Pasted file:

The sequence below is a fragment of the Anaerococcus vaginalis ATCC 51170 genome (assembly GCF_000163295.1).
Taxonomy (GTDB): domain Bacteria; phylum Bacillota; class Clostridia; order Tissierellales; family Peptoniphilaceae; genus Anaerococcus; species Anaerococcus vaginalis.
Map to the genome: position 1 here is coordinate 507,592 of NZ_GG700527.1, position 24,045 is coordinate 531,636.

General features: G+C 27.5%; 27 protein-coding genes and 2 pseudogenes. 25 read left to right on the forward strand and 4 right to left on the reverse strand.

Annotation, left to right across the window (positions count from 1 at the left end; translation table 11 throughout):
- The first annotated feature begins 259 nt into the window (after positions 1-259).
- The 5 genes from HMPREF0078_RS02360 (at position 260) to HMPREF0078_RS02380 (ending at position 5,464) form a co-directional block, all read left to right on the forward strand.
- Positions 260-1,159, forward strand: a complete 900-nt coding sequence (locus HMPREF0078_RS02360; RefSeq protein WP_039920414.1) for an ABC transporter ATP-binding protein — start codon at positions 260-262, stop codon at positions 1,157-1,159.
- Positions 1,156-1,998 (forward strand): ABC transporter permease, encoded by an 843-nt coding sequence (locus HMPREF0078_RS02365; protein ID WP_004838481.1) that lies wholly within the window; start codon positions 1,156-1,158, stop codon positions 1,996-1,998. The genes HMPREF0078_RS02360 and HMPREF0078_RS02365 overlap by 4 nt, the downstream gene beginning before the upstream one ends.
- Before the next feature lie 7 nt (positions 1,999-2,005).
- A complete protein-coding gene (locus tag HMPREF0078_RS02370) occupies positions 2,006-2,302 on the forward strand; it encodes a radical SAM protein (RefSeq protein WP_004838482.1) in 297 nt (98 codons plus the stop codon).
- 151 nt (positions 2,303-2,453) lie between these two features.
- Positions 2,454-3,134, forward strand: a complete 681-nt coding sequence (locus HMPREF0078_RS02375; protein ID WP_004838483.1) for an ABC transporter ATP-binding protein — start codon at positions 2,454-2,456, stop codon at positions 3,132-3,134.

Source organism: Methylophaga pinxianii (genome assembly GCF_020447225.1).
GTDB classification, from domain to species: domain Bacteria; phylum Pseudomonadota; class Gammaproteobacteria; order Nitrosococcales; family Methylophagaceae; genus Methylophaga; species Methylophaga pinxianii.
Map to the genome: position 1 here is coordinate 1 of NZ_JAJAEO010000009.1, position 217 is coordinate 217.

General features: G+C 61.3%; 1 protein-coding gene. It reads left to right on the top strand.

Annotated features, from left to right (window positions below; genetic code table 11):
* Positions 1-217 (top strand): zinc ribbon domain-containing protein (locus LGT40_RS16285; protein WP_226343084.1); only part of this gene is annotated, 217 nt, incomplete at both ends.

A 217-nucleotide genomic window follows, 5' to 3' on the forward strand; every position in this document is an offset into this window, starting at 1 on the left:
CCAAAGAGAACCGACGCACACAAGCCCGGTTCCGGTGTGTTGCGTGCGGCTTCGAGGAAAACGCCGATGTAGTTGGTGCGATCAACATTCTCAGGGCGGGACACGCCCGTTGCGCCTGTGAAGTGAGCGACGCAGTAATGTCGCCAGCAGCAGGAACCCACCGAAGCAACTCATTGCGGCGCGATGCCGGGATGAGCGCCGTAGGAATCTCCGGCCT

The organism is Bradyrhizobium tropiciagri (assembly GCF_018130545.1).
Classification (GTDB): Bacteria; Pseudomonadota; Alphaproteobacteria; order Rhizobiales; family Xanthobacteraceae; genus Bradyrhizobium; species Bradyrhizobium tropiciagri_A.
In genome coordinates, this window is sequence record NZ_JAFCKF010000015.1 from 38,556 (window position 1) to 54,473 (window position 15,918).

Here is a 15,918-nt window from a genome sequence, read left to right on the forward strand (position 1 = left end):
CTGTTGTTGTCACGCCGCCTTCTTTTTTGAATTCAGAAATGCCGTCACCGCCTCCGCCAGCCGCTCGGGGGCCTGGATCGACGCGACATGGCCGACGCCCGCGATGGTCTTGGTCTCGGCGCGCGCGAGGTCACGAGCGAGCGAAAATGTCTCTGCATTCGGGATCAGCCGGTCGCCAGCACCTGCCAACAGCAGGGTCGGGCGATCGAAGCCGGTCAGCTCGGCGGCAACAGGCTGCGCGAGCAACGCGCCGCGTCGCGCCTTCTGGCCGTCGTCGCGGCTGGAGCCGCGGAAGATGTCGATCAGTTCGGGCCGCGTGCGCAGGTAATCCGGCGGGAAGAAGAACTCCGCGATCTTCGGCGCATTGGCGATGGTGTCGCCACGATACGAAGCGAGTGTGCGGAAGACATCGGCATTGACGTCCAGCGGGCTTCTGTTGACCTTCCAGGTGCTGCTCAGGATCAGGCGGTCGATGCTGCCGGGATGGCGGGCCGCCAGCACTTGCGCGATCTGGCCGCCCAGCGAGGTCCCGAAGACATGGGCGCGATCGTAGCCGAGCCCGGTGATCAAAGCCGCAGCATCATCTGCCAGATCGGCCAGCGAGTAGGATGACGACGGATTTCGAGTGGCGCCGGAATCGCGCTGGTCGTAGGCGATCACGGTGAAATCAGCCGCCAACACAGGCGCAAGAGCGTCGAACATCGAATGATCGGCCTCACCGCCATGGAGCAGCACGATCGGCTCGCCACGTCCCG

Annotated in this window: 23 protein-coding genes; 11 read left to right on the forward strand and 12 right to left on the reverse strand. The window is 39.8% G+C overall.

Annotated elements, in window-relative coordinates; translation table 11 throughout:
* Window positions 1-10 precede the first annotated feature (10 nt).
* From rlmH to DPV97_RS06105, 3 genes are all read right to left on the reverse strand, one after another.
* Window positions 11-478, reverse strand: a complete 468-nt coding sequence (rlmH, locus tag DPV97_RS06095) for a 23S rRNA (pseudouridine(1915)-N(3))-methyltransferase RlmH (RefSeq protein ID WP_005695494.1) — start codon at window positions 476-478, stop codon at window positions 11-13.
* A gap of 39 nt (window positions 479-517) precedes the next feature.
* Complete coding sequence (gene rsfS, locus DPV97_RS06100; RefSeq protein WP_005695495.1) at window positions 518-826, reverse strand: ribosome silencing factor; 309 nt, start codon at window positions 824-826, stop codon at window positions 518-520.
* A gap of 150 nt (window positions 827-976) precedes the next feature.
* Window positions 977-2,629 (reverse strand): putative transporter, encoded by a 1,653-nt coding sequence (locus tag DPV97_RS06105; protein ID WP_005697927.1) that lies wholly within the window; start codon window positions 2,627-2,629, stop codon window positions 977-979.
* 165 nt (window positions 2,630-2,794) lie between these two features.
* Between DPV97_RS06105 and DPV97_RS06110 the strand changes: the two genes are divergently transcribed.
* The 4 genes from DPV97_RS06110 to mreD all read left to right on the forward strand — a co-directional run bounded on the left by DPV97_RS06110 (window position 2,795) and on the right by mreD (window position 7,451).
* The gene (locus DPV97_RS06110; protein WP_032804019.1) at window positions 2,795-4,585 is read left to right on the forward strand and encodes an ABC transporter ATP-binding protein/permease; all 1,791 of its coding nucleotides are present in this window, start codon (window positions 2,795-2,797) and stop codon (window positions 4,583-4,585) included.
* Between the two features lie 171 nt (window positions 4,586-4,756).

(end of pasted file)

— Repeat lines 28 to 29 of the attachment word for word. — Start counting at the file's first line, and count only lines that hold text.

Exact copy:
Annotated elements, in window-relative coordinates; translation table 11 throughout:
* Window positions 1-10 precede the first annotated feature (10 nt).